Back to home

Patient advisory committees provide planning perspective

Patient advisory committees provide planning perspective
The Patient Advisory Committee was involved in consultations in the development of the West Kelowna Urgent and Primary Care Centre.

Janet Costa and her husband Sam were vacationing in Mexico several years ago when Sam suffered a major heart attack.

He would be flown back to the Okanagan to be treated at Kelowna General Hospital, and thankfully would fully recover. The experience itself, however, awakened a new desire within Janet, to help patients better navigate the health-care system. Once the couple’s health scare was over, she found her way to volunteering with the Patient Voices Network and then applied to be on the Central Okanagan Patient Advisory Committee.

“Because I was a health-care worker before I retired, I knew who to call and how to access care for my husband,” says Janet. “But I thought, ‘what about other people who may not know how to navigate the system?’ That’s why I got involved.”

As a member of the Patient Advisory Committee, Janet and the other members engaged in planning for a number of initiatives, including the establishment of an Urgent and Primary Care Centre (UPCC) in West Kelowna, which opened in the fall of 2020. It was the fifth such centre to be opened within Interior Health, joining UPCCs in Kamloops, Kelowna, Vernon and Castlegar. A sixth has now opened in Penticton.

UPCCs offer urgent primary care—providing an alternative to using an emergency department when the patient doesn’t need emergency care. They also work to connnect patients to a family doctor or nurse practitioner, and offer services to under-served populations. UPCCs are tailored to best meet the population’s needs, as determined in collaboration with community partners such as physicians, health-care partners and patients.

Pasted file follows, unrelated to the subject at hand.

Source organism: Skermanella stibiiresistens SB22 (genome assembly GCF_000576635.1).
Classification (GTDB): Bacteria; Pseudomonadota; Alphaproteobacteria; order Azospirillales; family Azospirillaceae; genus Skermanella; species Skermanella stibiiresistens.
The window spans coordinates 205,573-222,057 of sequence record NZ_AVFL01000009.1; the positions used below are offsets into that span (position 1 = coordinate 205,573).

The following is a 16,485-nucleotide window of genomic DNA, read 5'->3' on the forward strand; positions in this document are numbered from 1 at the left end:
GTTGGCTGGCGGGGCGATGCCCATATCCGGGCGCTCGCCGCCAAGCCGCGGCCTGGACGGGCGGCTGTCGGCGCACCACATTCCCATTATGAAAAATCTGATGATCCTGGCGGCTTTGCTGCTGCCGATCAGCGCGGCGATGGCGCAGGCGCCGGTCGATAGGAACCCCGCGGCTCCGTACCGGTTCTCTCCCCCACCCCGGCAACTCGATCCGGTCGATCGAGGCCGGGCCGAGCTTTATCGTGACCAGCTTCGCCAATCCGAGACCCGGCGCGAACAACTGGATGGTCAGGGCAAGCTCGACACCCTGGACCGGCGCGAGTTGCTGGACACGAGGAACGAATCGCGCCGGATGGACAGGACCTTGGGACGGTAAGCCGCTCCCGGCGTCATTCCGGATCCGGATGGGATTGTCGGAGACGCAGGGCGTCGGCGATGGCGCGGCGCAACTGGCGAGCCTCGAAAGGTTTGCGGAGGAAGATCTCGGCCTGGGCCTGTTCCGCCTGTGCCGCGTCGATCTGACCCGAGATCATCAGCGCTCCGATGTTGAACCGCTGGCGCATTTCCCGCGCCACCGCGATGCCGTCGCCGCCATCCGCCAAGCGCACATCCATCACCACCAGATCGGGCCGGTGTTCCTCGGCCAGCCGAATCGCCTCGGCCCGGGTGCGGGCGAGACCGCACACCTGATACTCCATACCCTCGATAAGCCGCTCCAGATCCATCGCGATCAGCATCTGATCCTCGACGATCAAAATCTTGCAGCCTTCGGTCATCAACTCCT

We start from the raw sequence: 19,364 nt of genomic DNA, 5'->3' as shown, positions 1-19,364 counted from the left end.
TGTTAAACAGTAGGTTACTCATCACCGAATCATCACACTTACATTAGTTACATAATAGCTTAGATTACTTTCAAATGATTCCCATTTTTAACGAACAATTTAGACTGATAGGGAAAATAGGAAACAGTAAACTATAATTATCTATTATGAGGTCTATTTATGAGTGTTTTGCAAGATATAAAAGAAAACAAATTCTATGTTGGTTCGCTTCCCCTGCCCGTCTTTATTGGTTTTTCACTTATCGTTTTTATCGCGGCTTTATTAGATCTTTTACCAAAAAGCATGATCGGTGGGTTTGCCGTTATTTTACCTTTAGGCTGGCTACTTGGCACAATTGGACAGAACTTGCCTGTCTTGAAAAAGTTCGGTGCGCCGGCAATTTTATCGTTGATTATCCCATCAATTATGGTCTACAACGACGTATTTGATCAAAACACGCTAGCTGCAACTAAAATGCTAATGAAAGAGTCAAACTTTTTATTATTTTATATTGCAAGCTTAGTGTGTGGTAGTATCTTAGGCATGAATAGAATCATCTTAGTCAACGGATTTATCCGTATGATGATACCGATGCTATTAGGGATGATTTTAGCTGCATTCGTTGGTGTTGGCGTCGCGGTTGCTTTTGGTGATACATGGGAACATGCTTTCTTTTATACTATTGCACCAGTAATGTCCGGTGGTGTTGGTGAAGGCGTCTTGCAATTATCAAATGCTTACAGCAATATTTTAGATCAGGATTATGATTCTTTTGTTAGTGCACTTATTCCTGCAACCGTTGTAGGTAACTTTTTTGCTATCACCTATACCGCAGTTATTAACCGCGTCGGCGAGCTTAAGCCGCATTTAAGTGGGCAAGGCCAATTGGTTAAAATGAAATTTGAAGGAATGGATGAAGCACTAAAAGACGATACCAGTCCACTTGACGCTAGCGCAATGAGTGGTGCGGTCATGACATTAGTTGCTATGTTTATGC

In the planning stages for the West Kelowna UPCC, Janet and her fellow Patient Advisory Committee members had some recommendations.

“We thought it was a great idea,” she says. “People that work during the day and can’t get to their own doctors will still have access to health-care without having to go to the emergency room, which seems to be where people end up if these urgent centres are not available. We really wanted the centre to be available for under-served populations. One of our members had experience with people who were experiencing homelessness and knew what can happen to people in this population, so we wanted to make this very available for them as well.”

A team of general practitioners, nurse practitioners, registered nurses, social worker, physiotherapists and medical office assistants work together to support patient’s care in UPCCs. The West Kelowna UPCC is expected to provide care for more than 27,000 patient visits annually.

“I think this is great,” says Janet of the addition of the addition of the West Kelowna UPCC to the area. “West Kelowna has gone a long time without something of this nature. I think it will be a huge boost to the community.”